Transitional processes culminating in extreme violence

Transitional processes culminating in extreme violence Purpose – This paper seeks to review transitional processes that foster transitions from non‐aggression to extreme aggression. Most studies on aggression focus either on traits within violent individuals or social contexts that generate violence, less attention has been paid to transitional mechanisms. Design/methodology/approach – The paper reviews “long‐term”, i.e. societal transitions that occur prior to and during genocides; mid‐term transitions such as induction into a military or paramilitary societies; and short‐term (situational) transitions that occur in situ . It reviews alterations in emotion, cognition, and behaviour that occur in these transitions and concludes with a description of the generated output behaviours of an extreme and often sadistic nature. Findings – The paper concludes with a review of Nell's “Pain‐Blood‐Death” complex as a hypothetical inherited disposition that may be triggered by any or all of these transitional processes leading to cruel aggression. Originality/value – The paper raises new concerns about the conceptualizing of extreme violence purely as an outcome of individual pathology and posits instead that a potential for cruelty may be part of our sociobiological heritage as a species. Furthermore, this potential may be tapped into by exposure to toxic war situations resulting in the manifestation of cruel and inhumane treatment of outgroups by soldiers from disparate societies and eras. http://www.deepdyve.com/assets/images/DeepDyve-Logo-lg.png Journal of Aggression, Conflict and Peace Research Emerald Publishing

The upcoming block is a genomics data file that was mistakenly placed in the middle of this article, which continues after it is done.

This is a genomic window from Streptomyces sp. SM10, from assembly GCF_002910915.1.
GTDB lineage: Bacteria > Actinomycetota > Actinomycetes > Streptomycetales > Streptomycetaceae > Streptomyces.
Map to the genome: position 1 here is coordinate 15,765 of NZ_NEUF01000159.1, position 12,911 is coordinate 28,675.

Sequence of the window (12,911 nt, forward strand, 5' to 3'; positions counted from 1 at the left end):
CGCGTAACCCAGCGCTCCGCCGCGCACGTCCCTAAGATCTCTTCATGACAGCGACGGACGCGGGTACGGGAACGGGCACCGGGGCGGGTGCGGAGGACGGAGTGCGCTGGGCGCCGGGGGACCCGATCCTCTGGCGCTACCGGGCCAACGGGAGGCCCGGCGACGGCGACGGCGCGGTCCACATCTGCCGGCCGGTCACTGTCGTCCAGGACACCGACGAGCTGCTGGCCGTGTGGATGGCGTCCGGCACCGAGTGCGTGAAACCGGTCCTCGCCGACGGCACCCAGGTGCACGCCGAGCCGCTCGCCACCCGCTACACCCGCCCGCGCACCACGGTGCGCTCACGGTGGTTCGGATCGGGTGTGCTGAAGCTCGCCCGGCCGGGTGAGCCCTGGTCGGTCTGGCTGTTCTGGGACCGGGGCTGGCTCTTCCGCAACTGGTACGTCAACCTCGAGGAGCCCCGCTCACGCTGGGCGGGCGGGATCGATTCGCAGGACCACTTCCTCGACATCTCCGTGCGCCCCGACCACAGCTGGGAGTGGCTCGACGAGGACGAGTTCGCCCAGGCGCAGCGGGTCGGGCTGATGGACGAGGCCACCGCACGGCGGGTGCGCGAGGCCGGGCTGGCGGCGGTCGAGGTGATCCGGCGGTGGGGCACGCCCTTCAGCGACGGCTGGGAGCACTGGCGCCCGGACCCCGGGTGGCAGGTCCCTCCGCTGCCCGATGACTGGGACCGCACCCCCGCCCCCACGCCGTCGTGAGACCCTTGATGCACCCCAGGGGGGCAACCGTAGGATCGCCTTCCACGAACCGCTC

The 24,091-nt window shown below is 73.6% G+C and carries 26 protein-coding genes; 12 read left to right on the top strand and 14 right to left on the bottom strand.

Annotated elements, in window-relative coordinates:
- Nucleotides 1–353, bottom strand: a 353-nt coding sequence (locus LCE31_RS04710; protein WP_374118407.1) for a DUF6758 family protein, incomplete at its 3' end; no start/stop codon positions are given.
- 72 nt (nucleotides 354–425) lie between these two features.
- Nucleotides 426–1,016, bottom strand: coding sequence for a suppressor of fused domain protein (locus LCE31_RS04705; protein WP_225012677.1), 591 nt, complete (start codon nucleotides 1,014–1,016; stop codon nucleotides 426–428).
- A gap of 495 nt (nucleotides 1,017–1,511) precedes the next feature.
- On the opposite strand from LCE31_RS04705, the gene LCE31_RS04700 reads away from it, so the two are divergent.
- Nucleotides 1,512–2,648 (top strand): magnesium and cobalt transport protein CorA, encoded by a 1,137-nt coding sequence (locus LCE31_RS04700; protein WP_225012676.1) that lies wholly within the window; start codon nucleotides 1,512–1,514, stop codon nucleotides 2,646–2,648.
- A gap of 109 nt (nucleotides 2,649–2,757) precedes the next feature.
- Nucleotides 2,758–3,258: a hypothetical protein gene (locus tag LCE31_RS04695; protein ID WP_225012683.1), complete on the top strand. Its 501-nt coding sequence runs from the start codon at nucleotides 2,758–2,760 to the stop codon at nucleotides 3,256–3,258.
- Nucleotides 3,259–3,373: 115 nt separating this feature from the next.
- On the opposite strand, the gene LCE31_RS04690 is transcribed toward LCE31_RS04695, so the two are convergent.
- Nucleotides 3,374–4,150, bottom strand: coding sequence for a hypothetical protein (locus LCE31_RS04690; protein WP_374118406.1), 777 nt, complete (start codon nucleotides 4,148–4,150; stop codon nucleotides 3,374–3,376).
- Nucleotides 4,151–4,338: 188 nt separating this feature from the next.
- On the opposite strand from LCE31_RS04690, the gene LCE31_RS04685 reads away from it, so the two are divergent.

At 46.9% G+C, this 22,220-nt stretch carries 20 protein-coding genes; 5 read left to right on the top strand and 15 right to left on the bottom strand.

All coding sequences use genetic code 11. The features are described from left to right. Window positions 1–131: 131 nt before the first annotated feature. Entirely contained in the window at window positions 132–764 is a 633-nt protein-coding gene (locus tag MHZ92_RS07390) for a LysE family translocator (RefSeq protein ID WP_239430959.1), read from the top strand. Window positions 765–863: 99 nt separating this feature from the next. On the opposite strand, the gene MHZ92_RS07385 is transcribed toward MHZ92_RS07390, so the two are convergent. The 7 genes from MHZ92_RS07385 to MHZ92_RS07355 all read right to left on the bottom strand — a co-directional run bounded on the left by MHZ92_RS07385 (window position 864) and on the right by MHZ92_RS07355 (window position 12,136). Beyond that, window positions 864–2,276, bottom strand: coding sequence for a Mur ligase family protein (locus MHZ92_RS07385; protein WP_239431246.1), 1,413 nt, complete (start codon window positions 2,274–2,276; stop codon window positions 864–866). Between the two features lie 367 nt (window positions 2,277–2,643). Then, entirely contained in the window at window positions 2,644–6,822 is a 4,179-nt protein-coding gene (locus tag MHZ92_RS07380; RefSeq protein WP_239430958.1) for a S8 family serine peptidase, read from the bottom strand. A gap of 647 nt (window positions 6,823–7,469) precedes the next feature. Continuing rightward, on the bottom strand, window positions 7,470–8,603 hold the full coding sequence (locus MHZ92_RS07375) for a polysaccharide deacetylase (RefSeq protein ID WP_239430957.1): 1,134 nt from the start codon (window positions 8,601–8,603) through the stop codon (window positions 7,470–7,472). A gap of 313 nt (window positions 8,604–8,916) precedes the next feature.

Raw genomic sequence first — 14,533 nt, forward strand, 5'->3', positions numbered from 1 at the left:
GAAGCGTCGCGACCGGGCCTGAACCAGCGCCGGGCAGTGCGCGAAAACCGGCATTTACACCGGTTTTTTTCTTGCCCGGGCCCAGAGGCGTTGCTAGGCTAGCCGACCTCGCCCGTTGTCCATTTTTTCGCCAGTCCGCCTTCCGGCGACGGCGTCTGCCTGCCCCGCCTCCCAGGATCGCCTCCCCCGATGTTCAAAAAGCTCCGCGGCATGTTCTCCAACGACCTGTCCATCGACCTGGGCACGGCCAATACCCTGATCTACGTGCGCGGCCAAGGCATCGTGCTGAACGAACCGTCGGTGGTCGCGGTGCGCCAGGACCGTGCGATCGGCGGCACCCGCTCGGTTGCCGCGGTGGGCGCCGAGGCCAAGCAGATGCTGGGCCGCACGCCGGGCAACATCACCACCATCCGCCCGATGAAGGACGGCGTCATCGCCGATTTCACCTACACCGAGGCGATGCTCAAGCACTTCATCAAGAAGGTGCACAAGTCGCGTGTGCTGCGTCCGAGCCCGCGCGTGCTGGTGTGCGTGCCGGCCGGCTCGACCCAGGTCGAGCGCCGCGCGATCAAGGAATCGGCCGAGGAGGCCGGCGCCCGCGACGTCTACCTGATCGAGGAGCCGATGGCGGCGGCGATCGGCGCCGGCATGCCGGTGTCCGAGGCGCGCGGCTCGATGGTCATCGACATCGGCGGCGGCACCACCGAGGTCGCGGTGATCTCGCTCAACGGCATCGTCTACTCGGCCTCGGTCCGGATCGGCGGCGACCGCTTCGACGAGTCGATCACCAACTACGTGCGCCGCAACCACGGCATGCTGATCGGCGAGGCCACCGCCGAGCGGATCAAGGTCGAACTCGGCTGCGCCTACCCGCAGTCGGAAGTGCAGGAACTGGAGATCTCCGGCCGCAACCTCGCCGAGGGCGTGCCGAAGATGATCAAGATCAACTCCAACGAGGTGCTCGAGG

Transitional processes culminating in extreme violence

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Publisher
Emerald Publishing
Copyright
Copyright © 2012 Emerald Group Publishing Limited. All rights reserved.
ISSN
1759-6599
DOI
10.1108/17596591211192984
Publisher site
See Article on Publisher Site

Abstract

Purpose – This paper seeks to review transitional processes that foster transitions from non‐aggression to extreme aggression. Most studies on aggression focus either on traits within violent individuals or social contexts that generate violence, less attention has been paid to transitional mechanisms. Design/methodology/approach – The paper reviews “long‐term”, i.e. societal transitions that occur prior to and during genocides; mid‐term transitions such as induction into a military or paramilitary societies; and short‐term (situational) transitions that occur in situ . It reviews alterations in emotion, cognition, and behaviour that occur in these transitions and concludes with a description of the generated output behaviours of an extreme and often sadistic nature. Findings – The paper concludes with a review of Nell's “Pain‐Blood‐Death” complex as a hypothetical inherited disposition that may be triggered by any or all of these transitional processes leading to cruel aggression. Originality/value – The paper raises new concerns about the conceptualizing of extreme violence purely as an outcome of individual pathology and posits instead that a potential for cruelty may be part of our sociobiological heritage as a species. Furthermore, this potential may be tapped into by exposure to toxic war situations resulting in the manifestation of cruel and inhumane treatment of outgroups by soldiers from disparate societies and eras.

Journal

Journal of Aggression, Conflict and Peace ResearchEmerald Publishing

Published: Jan 13, 2012

Keywords: Violence; Cruelty; Military; Massacre; Transition; Rape; Armed forces

References

  • Extreme mass homicide: from military massacre to genocide
    Dutton, D.G.; Bond, M.H.; Boyanowsky, E.
  • Attribution theory and research
    Kelley, H.H.; Michela, J.L.
  • HCR‐20: Assessing Risk for Violence
    Webster, C.D.; Douglas, K.; Eaves, D.; Hart, S.D.

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